Electric Charge – Definition, Formula, Properties, Types, Unit, Charging

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What is Electric Charge?

“Electric Charge is the property of subatomic particles that causes it to experience a force when placed in an electric and magnetic field.”
Electric charges are of two types: Positive and Negative, commonly carried by charge carriers protons and electrons.
Examples of the types of charges are subatomic particles or the particles of matter:
Protons are positively charged.
Electrons are negatively charged.
Neutrons have zero charge.

Measuring Electric charge

Coloumb is the unit of electric charge.

Mathematically, the definition of a coloumb is represented as:

Q = I.t

Where:

Q is the electric charge,

I is the electric current and

t is the time.

Overview of Electric Charge

 Definition Electric Charge is the property of subatomic particles that causes it to experience a force when placed in an electromagnetic field. Symbol Q Formula Q = I.t SI Unit Coulomb Other Units Faraday, Ampere-Hour

Properties of Electric Charge

Electric charge is the property responsible for electric forces which act between nucleus and electron to bind the atom together. Electric charge is a fundamental property like mass, length etc associated with elementary particles for example electron, proton and much more.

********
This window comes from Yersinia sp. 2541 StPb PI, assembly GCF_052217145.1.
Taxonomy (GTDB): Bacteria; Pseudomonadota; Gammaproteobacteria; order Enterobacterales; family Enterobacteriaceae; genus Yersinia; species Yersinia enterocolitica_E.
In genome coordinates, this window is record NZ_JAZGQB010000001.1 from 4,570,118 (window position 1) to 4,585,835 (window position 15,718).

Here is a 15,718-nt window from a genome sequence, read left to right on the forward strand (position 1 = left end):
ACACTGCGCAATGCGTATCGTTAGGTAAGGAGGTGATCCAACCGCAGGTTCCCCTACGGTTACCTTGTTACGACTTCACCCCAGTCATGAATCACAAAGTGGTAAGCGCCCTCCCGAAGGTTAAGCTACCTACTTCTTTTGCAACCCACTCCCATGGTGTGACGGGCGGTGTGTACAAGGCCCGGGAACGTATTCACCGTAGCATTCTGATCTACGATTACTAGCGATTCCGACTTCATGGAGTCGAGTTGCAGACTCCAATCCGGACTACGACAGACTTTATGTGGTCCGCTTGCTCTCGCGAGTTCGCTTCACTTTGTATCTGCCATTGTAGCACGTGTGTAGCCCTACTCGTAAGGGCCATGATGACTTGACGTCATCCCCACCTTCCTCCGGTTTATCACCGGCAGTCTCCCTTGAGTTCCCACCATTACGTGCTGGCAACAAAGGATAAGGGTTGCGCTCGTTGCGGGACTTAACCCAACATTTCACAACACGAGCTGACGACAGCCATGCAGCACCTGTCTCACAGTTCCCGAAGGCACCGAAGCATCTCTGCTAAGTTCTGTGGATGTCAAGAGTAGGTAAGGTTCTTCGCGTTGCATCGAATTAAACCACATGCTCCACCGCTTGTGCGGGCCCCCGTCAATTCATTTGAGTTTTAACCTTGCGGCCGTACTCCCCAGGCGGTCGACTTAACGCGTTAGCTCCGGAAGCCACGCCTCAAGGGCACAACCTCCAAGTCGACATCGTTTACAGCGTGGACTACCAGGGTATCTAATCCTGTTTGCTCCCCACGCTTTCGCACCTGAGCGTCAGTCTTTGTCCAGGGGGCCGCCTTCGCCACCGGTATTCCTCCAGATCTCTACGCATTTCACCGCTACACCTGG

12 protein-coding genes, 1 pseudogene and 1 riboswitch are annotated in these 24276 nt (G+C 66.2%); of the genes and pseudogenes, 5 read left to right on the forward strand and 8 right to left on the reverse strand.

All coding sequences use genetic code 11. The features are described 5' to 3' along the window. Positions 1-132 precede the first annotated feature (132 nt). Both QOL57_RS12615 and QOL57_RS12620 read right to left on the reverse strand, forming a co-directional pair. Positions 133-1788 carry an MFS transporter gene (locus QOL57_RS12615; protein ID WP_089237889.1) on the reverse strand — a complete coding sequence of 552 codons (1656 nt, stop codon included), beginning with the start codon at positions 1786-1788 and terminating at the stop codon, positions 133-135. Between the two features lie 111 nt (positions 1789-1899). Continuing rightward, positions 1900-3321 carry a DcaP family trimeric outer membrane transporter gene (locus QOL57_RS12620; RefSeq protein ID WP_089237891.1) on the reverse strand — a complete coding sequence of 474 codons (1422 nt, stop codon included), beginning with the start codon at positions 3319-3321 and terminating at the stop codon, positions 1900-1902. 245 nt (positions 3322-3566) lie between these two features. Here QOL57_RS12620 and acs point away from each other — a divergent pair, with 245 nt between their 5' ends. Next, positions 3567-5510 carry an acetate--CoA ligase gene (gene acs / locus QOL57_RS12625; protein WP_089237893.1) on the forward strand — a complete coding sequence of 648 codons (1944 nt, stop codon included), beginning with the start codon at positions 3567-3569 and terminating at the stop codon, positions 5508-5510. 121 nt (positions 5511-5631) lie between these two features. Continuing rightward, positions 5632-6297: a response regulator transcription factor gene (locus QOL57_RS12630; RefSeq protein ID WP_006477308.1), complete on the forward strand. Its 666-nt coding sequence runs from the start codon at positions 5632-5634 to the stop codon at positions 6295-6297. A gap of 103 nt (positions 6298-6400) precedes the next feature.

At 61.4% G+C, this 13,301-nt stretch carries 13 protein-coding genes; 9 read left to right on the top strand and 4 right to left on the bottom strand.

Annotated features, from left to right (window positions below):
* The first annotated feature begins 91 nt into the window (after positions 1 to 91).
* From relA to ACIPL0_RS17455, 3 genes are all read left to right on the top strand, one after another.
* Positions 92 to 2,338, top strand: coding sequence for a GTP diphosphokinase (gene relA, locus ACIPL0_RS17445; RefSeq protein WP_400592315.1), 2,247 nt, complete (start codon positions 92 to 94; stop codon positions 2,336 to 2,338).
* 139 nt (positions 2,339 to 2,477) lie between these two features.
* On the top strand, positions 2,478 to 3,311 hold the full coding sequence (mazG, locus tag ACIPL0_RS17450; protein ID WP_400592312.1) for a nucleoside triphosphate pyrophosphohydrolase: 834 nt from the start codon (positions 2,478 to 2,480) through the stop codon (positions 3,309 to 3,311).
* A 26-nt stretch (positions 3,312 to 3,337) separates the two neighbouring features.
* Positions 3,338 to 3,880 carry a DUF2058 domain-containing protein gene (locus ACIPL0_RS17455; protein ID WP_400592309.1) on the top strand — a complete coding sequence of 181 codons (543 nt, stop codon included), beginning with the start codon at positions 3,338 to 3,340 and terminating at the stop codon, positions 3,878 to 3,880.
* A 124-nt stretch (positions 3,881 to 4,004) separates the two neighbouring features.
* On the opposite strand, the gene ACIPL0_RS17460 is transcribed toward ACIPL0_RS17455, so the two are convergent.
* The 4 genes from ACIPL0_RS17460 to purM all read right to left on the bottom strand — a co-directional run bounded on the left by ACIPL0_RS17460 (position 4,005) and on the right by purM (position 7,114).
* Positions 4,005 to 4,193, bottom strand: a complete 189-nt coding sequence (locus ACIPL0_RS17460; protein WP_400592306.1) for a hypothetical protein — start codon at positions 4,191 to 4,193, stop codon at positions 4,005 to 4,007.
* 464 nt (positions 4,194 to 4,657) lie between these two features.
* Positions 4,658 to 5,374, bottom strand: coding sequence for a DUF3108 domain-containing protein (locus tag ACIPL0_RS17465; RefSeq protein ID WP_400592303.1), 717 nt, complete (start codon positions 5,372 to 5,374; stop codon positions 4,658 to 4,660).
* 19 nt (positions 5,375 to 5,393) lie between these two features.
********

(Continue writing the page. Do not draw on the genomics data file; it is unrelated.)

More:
The electric force between two electrons is same as the electric force between two protons kept at the same distance apart i. e., both sets repel each other but electric force between an electron and proton placed at the same distance apart is not repulsive but attractive in nature.

Unit of charge

• The charge on a system can be measured by comparing it with the charge on a standard body.
• SI unit of charge is Coulomb written as C.
• 1 Coulomb is the charge flowing through the wire in 1 second if the electric current in it is 1A.
• The charge on an electron is -1.602 × 10 -19 C and charge on a proton is positive of this value.

Basic Properties of Electric Charge

Charges add up like real numbers i. e., they are Scalars more clearly if any system has n number of charges q1, q2, q3, qn then total charge of the system is

q = q1 + q2 + q3 + ……………. qn

Proper sign have to used while adding the charges for example if

q1 = +1C
q2 = -2C
q3 = +4C

then the total charge of the system is

q = q1 + q2 + q3
q = (+1) + (-2) + (+4) C
q = (+3) C

2. Conservation of charge:

• The charge of an isolated system is conserved.
• The charge cannot be created or destroyed but charged particles can be created or destroyed.

3.Quantization of charge

• All free charges are integral multiples of a unit of charge e, where e = -1.602 × 10 -19 C i.e., charge on an electron or proton.
• Thus charge q on a body is always denoted by q = ne where n = any integer positive or negative.